French Open 2011: Rafael Nadal, Andy Murray and a Double-Dose of America

Dimitri KayCorrespondent IMay 25, 2011

PARIS, FRANCE - MAY 24:  Rafael Nadal of Spain hits a forehand during the men's singles round one match between Rafael Nadal of Spain and John Isner of USA on day three of the French Open at Roland Garros on May 24, 2011 in Paris, France.  (Photo by Clive Brunskill/Getty Images)
Clive Brunskill/Getty Images

Court Philippe Chatrier

Second Round: Andy Murray[4] vs. Simone Bolelli

Although Murray beat his first-round opponent 6-4, 6-1, 6-3, the scores do not tell the whole story. The Scot kept switching on and off which led him to get broken a couple of times—all from his own wrongdoing.

Furthermore, the Australian Open finalist got himself into needless rallies which may come back to haunt him should he go deeper into the tournament. Bolelli has only won one match this year on the main tour and Murray, with the chasm of talent he has over his opponent, should make light work of Bolelli.

However, that is a big should. If Murray does not keep his concentration in check and lets Bolelli into the match, he could have a long mid-day.


Court Suzanne Lenglen

Second Round: Rafael Nadal [1] vs. Pablo Andujar

Heavy is the head that wears the crown and at the moment, King Rafa is feeling it. It has been some time now that Nadal needed something shocking to happen in order for him to kick-start himself out of the funk he is in.

The Spaniard's losses to Djokovic are not enough, because the Serb is a top player and anyone can lose to top players. Nevertheless, the five-setter that Nadal had to endure in the first round might have lit that spark that was needed to get the defending champion going full throttle.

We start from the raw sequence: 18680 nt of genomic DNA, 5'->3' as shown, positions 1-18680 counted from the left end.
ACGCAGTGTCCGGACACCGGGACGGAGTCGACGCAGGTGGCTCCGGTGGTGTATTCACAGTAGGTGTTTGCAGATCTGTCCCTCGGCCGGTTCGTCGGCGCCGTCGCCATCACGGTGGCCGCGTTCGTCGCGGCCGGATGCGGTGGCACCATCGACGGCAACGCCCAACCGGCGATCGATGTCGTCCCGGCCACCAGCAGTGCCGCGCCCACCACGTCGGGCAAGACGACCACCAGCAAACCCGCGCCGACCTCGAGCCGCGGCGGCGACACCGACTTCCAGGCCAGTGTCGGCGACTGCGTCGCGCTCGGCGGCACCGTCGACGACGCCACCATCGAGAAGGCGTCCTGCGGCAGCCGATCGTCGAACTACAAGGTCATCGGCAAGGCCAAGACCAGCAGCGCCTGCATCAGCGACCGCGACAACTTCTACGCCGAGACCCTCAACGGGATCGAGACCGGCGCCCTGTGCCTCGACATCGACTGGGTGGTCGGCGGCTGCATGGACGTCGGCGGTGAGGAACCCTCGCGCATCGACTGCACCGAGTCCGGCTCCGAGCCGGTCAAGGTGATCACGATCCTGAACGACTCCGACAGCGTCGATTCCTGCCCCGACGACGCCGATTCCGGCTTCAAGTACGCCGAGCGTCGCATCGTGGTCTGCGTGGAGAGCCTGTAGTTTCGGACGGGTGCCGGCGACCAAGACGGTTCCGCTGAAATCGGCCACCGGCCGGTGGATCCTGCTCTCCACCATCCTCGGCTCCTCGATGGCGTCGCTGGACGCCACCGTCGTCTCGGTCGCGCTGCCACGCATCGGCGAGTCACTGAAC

The five-time French Open champion will have an easier opponent today. Andujar, a fellow Spaniard ranked No. 48 in the world, is four months older than Nadal but has only won 28 career matches.

This could be a good time for Rafa to get back to the brutal, relentless and aggressive game that so epitomizes him, in order to make his intentions clear to himself and to the world that Nadal is back in full force to defend his title.


Court 2


Second Round: Mardy Fish[10] vs. Robin Haase

The second American to take to the courts—after Sam Querry—will be Fish. The No. 10 seed may have his day cut out for him in his young Dutch opponent.

Haase took Nadal to five sets in their second-round match at Wimbledon last year; a match that had plenty of déjà vu to the one the Spaniard had on Tuesday.

Haase has a huge serve which he can also hit wide with plenty of kick. Against Nadal, he came to the net frequently, but against Fish on clay, will he use the same tactic? This match could end up being an intriguing contest—more mental than physical.

The American also possesses a great serve and is very successful when venturing to the net. Even so, the shot that may give Mardy the win is his very reliable two-handed backhand. Haase lacks consistency and if Fish can attack the former’s backhand and engage in backhand rallies, Fish’s steadiness and experience at this level will send him through.


Court 7


Second Round: Sam Querrey[24] vs. Ivan Ljubicic

This match will be dominated by mega serves, short points and a few rallies in between.

Although Ljubicic has stated many times that clay is his preferred surface, it is hard to defy time. At 31 years old, the Croatian is past his best and it is unlikely that he will be able to get past a much younger and faster opponent.

Unless the Monaco resident serves with authority and keeps the points really short, his chances of progressing seem limited.

On the other hand, however, this could be Querrey’s best chance of going deep at Roland Garros. The American has already tackled the hardest part: getting past the first round—something that he had never managed before.

Querrey has a big serve and a huge forehand that he can hit both flat and with topspin. So even if the American’s serve may not be up to par, he will still be able to rely on his go-to shot: the forehand.